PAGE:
Embodiments described herein may comprise or utilize a special purpose or general-purpose computer including computer hardware, such as, for example, one or more processors and system memory, as discussed in greater detail below. Embodiments described herein also include physical and other computer-readable media for carrying or storing computer-executable instructions and/or data structures. Such computer-readable media can be any available media that can be accessed by a general purpose or special purpose computer system. Computer-readable media that store computer-executable instructions are physical storage media. Computer-readable media that carry computer-executable instructions are transmission media. Thus, by way of example, and not limitation, embodiments of the invention can comprise at least two distinctly different kinds of computer-readable media: computer storage media and transmission media.

Computer storage media includes RAM, ROM, EEPROM, CD-ROM or other optical disk storage, magnetic disk storage or other magnetic storage devices, or any other medium which can be used to carry or store desired program code means in the form of computer-executable instructions or data structures and which can be accessed by a general purpose or special purpose computer.

A “network” is defined as one or more data links that enable the transport of electronic data between computer systems and/or modules and/or other electronic devices. When information is transferred or provided over a network or another communications connection (either hardwired, wireless, or a combination of hardwired or wireless) to a computer, the computer properly views the connection as a transmission medium. Transmissions media can include a network and/or data links which can be used to carry program code means in the form of computer-executable instructions or data structures and which can be accessed by a general purpose or special purpose computer. Combinations of the above should also be included within the scope of computer-readable media.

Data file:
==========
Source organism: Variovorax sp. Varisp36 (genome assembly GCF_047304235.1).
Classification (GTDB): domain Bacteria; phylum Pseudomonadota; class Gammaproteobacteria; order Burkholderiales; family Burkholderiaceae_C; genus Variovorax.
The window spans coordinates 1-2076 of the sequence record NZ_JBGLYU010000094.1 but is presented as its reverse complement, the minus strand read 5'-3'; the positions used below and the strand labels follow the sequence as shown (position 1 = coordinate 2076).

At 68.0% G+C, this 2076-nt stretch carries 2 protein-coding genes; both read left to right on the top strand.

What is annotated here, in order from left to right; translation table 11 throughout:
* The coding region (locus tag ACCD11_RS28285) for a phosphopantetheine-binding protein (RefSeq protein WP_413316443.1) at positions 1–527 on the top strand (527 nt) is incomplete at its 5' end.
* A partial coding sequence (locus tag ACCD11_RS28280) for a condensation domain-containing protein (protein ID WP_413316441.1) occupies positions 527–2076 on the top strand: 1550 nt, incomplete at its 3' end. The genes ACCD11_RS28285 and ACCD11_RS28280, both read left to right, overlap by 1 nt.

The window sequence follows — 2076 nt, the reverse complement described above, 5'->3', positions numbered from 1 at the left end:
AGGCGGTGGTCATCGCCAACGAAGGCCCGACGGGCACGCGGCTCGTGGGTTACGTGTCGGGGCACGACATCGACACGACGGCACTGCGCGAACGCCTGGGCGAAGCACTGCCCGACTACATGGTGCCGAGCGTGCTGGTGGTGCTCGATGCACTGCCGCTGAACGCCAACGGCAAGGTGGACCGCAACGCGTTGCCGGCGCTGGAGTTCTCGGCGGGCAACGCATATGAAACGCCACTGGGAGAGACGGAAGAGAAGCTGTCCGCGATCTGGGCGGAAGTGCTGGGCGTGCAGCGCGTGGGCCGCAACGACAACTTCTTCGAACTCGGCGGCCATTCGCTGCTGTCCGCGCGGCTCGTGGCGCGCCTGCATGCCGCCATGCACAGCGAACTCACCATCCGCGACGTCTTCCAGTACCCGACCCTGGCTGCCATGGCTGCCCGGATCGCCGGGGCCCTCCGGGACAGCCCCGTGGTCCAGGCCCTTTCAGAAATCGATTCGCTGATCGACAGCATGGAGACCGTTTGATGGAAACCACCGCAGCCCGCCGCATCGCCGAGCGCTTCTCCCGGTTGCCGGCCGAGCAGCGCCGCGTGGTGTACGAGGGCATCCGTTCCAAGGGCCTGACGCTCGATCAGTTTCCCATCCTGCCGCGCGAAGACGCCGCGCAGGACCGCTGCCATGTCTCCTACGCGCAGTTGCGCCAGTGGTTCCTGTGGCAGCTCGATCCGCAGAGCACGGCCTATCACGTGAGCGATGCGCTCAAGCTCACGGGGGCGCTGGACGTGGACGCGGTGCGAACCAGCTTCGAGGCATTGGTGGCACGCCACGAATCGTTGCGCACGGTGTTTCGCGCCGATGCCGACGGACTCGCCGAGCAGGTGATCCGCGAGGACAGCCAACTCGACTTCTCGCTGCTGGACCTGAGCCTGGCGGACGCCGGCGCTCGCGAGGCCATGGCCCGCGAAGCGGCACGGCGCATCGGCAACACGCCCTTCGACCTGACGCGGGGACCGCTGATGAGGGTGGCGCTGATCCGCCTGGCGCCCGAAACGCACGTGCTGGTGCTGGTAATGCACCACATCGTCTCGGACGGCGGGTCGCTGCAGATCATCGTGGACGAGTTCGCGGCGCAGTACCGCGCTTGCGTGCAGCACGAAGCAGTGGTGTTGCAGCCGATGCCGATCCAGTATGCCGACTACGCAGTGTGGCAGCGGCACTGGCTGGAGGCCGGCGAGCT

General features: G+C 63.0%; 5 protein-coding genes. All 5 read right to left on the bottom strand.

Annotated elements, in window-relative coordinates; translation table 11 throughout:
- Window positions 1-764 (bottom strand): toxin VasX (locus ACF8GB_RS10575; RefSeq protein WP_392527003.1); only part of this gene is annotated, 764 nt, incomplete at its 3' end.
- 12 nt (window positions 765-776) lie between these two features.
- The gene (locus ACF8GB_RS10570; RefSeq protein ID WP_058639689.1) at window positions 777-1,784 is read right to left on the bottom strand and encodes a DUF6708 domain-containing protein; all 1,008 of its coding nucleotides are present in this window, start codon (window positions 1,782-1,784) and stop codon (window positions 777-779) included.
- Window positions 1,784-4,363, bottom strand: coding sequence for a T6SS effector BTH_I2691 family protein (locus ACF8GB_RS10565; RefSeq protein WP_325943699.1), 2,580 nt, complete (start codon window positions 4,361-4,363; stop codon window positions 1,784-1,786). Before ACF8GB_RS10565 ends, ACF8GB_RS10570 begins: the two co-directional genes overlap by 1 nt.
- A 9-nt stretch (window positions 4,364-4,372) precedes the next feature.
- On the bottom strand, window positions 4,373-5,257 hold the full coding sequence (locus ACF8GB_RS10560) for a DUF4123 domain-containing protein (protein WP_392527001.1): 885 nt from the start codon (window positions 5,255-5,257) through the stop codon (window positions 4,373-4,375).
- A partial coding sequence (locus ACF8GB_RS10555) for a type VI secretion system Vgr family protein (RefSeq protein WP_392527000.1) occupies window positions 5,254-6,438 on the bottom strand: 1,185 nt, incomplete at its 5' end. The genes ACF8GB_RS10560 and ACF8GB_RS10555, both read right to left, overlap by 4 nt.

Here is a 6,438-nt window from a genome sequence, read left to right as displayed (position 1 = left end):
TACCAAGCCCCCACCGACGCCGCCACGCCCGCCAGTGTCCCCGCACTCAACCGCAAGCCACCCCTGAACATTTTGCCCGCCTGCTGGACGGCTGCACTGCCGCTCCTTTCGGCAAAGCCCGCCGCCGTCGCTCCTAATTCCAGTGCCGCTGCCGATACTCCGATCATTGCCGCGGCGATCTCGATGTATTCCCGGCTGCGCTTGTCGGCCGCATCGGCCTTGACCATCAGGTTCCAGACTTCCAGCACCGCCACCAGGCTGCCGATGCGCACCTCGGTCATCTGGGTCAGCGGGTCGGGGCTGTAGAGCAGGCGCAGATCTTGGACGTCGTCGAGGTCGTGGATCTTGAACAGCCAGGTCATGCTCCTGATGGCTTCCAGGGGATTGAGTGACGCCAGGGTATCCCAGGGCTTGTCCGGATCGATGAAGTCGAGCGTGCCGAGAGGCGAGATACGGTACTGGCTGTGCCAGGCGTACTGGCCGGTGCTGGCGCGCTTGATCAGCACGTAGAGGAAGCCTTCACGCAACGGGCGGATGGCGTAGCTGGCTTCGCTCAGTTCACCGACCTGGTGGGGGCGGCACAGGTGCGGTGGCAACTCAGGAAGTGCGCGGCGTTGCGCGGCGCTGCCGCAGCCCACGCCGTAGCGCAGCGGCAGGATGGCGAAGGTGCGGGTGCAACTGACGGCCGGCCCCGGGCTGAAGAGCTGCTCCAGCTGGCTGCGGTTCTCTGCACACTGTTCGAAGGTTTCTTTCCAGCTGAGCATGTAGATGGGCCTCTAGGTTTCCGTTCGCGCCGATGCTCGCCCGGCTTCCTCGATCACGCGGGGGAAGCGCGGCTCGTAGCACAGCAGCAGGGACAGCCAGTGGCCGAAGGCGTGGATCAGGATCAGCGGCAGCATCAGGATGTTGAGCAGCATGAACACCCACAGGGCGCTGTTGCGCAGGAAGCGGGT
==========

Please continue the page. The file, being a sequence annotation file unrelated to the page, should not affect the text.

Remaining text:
Further, upon reaching various computer system components, program code means in the form of computer-executable instructions or data structures can be transferred automatically from transmission media to computer storage media (or vice versa). For example, computer-executable instructions or data structures received over a network or data link can be buffered in RAM within a network interface module (e.g., a “NIC”), and then eventually transferred to computer system RAM and/or to less volatile computer storage media at a computer system. Thus, it should be understood that computer storage media can be included in computer system components that also (or even primarily) utilize transmission media.

Computer-executable instructions comprise, for example, instructions and data which, when executed by a processor, cause a general purpose computer, special purpose computer, or special purpose processing device to perform a certain function or group of functions. The computer executable instructions may be, for example, binaries, intermediate format instructions such as assembly language, or even source code. Although the subject matter has been described in language specific to structural features and/or methodological acts, it is to be understood that the subject matter defined in the appended claims is not necessarily limited to the described features or acts described above. Rather, the described features and acts are disclosed as example forms of implementing the claims.